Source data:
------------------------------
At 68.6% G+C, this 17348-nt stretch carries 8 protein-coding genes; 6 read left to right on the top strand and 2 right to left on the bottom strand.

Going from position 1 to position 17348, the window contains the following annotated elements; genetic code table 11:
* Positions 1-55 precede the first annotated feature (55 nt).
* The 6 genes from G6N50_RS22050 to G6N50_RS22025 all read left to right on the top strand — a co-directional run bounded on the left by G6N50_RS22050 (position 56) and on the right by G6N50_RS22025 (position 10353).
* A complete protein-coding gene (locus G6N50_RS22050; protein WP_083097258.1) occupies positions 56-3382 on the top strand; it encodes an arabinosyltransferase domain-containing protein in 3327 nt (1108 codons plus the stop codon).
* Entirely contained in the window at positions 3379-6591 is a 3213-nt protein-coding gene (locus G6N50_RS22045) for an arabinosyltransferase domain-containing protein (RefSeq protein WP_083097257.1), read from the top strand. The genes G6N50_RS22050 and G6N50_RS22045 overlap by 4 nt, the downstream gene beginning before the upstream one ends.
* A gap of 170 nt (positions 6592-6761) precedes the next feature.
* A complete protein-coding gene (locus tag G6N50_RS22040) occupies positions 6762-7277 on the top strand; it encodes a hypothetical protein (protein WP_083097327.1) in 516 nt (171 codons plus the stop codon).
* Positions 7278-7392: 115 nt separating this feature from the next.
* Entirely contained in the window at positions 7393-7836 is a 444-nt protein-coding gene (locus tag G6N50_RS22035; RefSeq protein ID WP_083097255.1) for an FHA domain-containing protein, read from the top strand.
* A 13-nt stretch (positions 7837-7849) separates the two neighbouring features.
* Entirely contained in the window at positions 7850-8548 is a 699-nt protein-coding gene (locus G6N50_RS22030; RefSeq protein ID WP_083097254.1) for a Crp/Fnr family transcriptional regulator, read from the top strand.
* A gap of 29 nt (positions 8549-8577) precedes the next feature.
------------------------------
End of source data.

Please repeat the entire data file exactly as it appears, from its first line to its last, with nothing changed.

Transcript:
At 68.6% G+C, this 17348-nt stretch carries 8 protein-coding genes; 6 read left to right on the top strand and 2 right to left on the bottom strand.

Going from position 1 to position 17348, the window contains the following annotated elements; genetic code table 11:
* Positions 1-55 precede the first annotated feature (55 nt).
* The 6 genes from G6N50_RS22050 to G6N50_RS22025 all read left to right on the top strand — a co-directional run bounded on the left by G6N50_RS22050 (position 56) and on the right by G6N50_RS22025 (position 10353).
* A complete protein-coding gene (locus G6N50_RS22050; protein WP_083097258.1) occupies positions 56-3382 on the top strand; it encodes an arabinosyltransferase domain-containing protein in 3327 nt (1108 codons plus the stop codon).
* Entirely contained in the window at positions 3379-6591 is a 3213-nt protein-coding gene (locus G6N50_RS22045) for an arabinosyltransferase domain-containing protein (RefSeq protein WP_083097257.1), read from the top strand. The genes G6N50_RS22050 and G6N50_RS22045 overlap by 4 nt, the downstream gene beginning before the upstream one ends.
* A gap of 170 nt (positions 6592-6761) precedes the next feature.
* A complete protein-coding gene (locus tag G6N50_RS22040) occupies positions 6762-7277 on the top strand; it encodes a hypothetical protein (protein WP_083097327.1) in 516 nt (171 codons plus the stop codon).
* Positions 7278-7392: 115 nt separating this feature from the next.
* Entirely contained in the window at positions 7393-7836 is a 444-nt protein-coding gene (locus tag G6N50_RS22035; RefSeq protein ID WP_083097255.1) for an FHA domain-containing protein, read from the top strand.
* A 13-nt stretch (positions 7837-7849) separates the two neighbouring features.
* Entirely contained in the window at positions 7850-8548 is a 699-nt protein-coding gene (locus G6N50_RS22030; RefSeq protein ID WP_083097254.1) for a Crp/Fnr family transcriptional regulator, read from the top strand.
* A gap of 29 nt (positions 8549-8577) precedes the next feature.